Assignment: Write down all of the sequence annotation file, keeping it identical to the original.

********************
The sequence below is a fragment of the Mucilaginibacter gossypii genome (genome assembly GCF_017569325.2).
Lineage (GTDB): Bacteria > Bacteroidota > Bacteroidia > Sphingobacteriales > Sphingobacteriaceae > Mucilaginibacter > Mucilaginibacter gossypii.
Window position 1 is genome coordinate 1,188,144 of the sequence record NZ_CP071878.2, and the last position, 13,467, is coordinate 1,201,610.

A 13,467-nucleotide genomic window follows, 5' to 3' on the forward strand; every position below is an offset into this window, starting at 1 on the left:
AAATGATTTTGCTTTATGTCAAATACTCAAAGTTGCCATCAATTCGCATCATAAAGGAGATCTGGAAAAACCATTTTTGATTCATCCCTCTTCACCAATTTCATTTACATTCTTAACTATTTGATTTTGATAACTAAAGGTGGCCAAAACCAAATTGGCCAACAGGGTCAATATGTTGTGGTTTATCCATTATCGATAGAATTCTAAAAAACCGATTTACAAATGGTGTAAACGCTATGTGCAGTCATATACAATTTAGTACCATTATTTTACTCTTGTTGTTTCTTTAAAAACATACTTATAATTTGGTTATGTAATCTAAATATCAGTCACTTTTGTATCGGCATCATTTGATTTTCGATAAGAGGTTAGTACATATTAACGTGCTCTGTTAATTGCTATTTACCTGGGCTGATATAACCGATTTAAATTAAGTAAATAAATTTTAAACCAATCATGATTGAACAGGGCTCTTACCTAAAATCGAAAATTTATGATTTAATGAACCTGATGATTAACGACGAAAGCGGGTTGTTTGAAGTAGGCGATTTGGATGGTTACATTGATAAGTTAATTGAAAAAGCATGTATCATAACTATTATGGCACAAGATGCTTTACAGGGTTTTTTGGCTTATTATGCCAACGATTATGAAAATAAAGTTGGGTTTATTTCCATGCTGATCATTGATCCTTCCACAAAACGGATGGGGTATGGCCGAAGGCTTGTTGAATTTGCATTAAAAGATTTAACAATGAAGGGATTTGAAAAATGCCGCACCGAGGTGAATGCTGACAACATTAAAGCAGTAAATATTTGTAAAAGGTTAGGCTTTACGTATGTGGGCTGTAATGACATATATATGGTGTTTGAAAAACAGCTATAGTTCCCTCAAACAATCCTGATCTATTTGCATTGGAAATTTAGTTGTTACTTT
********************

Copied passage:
The sequence below is a fragment of the Mucilaginibacter gossypii genome (genome assembly GCF_017569325.2).
Lineage (GTDB): Bacteria > Bacteroidota > Bacteroidia > Sphingobacteriales > Sphingobacteriaceae > Mucilaginibacter > Mucilaginibacter gossypii.
Window position 1 is genome coordinate 1,188,144 of the sequence record NZ_CP071878.2, and the last position, 13,467, is coordinate 1,201,610.

A 13,467-nucleotide genomic window follows, 5' to 3' on the forward strand; every position below is an offset into this window, starting at 1 on the left:
AAATGATTTTGCTTTATGTCAAATACTCAAAGTTGCCATCAATTCGCATCATAAAGGAGATCTGGAAAAACCATTTTTGATTCATCCCTCTTCACCAATTTCATTTACATTCTTAACTATTTGATTTTGATAACTAAAGGTGGCCAAAACCAAATTGGCCAACAGGGTCAATATGTTGTGGTTTATCCATTATCGATAGAATTCTAAAAAACCGATTTACAAATGGTGTAAACGCTATGTGCAGTCATATACAATTTAGTACCATTATTTTACTCTTGTTGTTTCTTTAAAAACATACTTATAATTTGGTTATGTAATCTAAATATCAGTCACTTTTGTATCGGCATCATTTGATTTTCGATAAGAGGTTAGTACATATTAACGTGCTCTGTTAATTGCTATTTACCTGGGCTGATATAACCGATTTAAATTAAGTAAATAAATTTTAAACCAATCATGATTGAACAGGGCTCTTACCTAAAATCGAAAATTTATGATTTAATGAACCTGATGATTAACGACGAAAGCGGGTTGTTTGAAGTAGGCGATTTGGATGGTTACATTGATAAGTTAATTGAAAAAGCATGTATCATAACTATTATGGCACAAGATGCTTTACAGGGTTTTTTGGCTTATTATGCCAACGATTATGAAAATAAAGTTGGGTTTATTTCCATGCTGATCATTGATCCTTCCACAAAACGGATGGGGTATGGCCGAAGGCTTGTTGAATTTGCATTAAAAGATTTAACAATGAAGGGATTTGAAAAATGCCGCACCGAGGTGAATGCTGACAACATTAAAGCAGTAAATATTTGTAAAAGGTTAGGCTTTACGTATGTGGGCTGTAATGACATATATATGGTGTTTGAAAAACAGCTATAGTTCCCTCAAACAATCCTGATCTATTTGCATTGGAAATTTAGTTGTTACTTT